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Scenario:

1000 distinct keys are each prefixed with the same salt, and SHA1 hashed. The hash output is then iteratively SHA1 hashed x times. Let's start with x is 100. The specification of the keys is 10 chars length exactly, lower case letters and digits only, therefore the entire key space is not that huge.

The keys should remain secret of course, but it can be assumed the hashes (the final post iteration ones) are public. UPDATE: Assume as well that the salt is also public - therefore not a pepper.

Given the constant salt used here, rainbow tables could certainly be computed for this scenario. My question is this:

Does making x 100, 1000, 100000, 1M make any significant dent in the difficulty of the rainbow table computation? Does a switch to SHA256 make any appreciable difference? Hash functions are designed to be fast after all.

[Yes I know the salt should be different per key, but assume that isn't possible or feasible or whatever.]

From what I've read, it looks like using PBKDF2 (with the requisite high iteration count) to produce the hash seems a better option as it makes the hash calculation much much slower. Again just assume the salt needs to be fixed here.

  • When talking about "rainbow table computation", are you referring to the precomputation to build the table, or the time it takes to use an already built table? – AndrolGenhald Feb 10 at 20:31
  • precomputation is what I mean – Brynjar Feb 10 at 21:43
  • If your "salt" is different on a per-server basis and not on a per-user basis, it's called a "pepper" :) – Tobi Nary Feb 11 at 6:16
  • pepper is new to me as a term - thanks for that! – Brynjar Feb 11 at 10:11
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SHA1 is indeed pretty fast and should be considered breakable, especially when the space your values come from is that limited. Whether or not increasing iterations will increase the difficulty should be rather obvious: If one hashing operation costs you 0.001ms, 1000 hashing operations will cost you 1ms. Thus, increasing the iterations does indeed increase the difficulty of breaking that final hashed value.

There are however better suited candidates than SHA1 for that job, BCrypt and PBKDF2 come to mind.

If you use such a function and make the iterations a significant factor to make brute forcing unfeasible, you should keep in mind that this could mean an easy DDoS-attack surface on layer 7 if you use that for password checking:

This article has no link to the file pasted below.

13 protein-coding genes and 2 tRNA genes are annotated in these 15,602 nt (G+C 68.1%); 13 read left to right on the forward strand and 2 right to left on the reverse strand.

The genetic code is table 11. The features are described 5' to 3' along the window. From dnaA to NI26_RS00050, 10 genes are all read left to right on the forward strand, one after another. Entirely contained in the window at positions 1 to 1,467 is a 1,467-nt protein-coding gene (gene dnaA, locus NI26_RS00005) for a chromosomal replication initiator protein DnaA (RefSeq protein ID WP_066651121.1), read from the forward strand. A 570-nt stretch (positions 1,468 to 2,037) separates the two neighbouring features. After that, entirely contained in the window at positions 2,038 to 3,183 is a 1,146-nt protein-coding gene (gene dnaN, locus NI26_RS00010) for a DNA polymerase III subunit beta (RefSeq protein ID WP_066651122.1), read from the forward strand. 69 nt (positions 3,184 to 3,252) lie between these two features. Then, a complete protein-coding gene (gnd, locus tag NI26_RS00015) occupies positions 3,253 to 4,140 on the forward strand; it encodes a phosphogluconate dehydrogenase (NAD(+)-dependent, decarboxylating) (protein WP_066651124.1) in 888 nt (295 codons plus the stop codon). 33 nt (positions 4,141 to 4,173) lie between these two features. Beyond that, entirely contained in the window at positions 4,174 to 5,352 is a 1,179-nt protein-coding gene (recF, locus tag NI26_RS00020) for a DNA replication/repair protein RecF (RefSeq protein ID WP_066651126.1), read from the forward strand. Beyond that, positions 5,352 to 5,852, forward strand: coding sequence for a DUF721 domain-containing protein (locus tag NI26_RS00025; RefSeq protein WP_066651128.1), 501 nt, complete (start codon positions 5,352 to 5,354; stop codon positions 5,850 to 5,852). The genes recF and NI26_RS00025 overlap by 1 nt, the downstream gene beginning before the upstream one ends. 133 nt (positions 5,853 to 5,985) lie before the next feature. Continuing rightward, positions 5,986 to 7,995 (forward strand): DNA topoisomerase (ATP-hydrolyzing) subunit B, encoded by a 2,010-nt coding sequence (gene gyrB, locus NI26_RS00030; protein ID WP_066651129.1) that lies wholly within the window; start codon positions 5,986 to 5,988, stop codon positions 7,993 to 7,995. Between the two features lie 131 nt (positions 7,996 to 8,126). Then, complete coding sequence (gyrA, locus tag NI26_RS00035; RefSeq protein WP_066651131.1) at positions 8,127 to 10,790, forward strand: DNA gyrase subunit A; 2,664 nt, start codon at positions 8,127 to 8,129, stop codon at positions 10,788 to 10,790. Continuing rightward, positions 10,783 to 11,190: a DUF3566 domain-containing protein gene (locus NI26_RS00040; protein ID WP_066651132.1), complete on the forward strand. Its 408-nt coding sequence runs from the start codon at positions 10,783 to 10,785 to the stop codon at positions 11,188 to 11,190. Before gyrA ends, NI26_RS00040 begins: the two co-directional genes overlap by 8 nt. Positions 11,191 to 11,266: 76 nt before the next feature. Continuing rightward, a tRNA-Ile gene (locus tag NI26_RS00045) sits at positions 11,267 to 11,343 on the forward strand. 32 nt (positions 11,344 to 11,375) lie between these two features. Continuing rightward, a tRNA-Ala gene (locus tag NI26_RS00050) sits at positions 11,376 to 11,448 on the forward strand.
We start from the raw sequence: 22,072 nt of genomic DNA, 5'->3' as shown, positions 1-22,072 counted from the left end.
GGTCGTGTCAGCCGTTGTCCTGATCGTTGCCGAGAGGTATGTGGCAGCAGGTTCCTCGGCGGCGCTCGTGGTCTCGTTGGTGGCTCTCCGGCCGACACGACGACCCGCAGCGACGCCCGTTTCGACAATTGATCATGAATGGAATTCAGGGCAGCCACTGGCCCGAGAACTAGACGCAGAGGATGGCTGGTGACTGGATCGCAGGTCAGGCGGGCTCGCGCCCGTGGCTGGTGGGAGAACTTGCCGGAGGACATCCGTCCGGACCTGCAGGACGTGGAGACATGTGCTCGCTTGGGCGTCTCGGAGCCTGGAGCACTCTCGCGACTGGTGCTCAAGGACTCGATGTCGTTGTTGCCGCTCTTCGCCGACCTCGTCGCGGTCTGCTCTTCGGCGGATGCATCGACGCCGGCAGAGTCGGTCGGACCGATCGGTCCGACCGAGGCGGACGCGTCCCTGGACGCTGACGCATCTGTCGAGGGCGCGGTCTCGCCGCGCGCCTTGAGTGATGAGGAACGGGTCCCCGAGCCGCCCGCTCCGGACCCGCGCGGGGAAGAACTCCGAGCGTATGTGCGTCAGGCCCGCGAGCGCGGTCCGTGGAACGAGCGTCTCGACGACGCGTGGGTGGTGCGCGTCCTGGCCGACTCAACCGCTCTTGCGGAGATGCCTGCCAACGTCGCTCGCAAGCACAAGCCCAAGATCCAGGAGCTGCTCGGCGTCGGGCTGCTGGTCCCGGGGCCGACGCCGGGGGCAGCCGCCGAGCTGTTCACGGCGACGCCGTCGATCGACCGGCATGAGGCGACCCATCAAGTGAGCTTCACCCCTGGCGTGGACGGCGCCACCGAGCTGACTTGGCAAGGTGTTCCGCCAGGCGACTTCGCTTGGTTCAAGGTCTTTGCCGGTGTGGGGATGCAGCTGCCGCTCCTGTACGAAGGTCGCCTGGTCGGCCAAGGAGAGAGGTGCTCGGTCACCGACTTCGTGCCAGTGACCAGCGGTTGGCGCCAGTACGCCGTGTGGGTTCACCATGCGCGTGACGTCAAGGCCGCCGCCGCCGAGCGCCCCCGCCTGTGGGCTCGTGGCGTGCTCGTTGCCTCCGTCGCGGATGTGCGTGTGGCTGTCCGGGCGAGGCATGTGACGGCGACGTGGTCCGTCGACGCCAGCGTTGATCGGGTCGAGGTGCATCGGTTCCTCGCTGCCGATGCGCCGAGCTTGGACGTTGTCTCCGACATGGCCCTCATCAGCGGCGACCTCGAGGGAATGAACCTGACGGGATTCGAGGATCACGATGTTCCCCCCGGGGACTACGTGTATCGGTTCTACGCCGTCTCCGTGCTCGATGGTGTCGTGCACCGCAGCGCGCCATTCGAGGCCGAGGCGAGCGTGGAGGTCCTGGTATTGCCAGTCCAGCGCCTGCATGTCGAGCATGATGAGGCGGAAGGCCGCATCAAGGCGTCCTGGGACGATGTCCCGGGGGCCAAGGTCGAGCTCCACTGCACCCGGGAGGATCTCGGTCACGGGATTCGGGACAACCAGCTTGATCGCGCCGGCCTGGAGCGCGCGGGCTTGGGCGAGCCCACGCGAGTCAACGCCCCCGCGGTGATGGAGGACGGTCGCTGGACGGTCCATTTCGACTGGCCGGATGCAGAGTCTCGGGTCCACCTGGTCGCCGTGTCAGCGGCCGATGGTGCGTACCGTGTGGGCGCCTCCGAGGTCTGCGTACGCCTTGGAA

If it takes your server 1s of 100% CPU load to check a login, sending you a login try every second will kill your system easily. If you choose something below say, 1ms (such that an attacker needed at least 32 machines with 16ms ping), it would again be crackable using brute force and some huge EC2 instances.

This, by the way, is because of your fixed length key space.

If your pepper (what you call "salt" in the question) is sufficiently large and unknown, this will increase the difficulty for breaking the first hash significantly, yet after that (if it's known that that's a pepper) it's easy to iterate through the remaining 10 bytes of plain text to break all other hashes.

For example, when your pepper is abcd and the keyspace is only one character, while you have to iterate from aaaaa up to abcda, as soon as you found a, you also found the pepper and thus only need to iterate from abcda to abcdz.

  • you lost me on your last para. What is the first vs remaining hashes here? Iterating how exactly? – Brynjar Feb 11 at 10:17
  • The first hash being the first hash that is randomly broken (from a supposed number of n hashes that have become public) the 10 bytes of secrets are in a defined space that can be iterated. You may use bitwise add of one with carry or any other way to iterate through the space. – Tobi Nary Feb 11 at 11:33
  • ok with you to a degree then. If I have found 1 plaintext -> 1 hash combo, how does that help with anything else? Hashes are designed such that changing one char generates a totally different and unpredictable hash, so what are you iterating exactly? – Brynjar Feb 11 at 13:56
  • Ok sorry, I wasn't clear in my question, thus the confusion on my part regarding your answer. The salt is actually a salt, not a pepper, in that it is public and known in my scenario.. so it is only the question of what incremental benefit the x times hash the hash gives you. And it seems, 'not much' – Brynjar Feb 11 at 15:49

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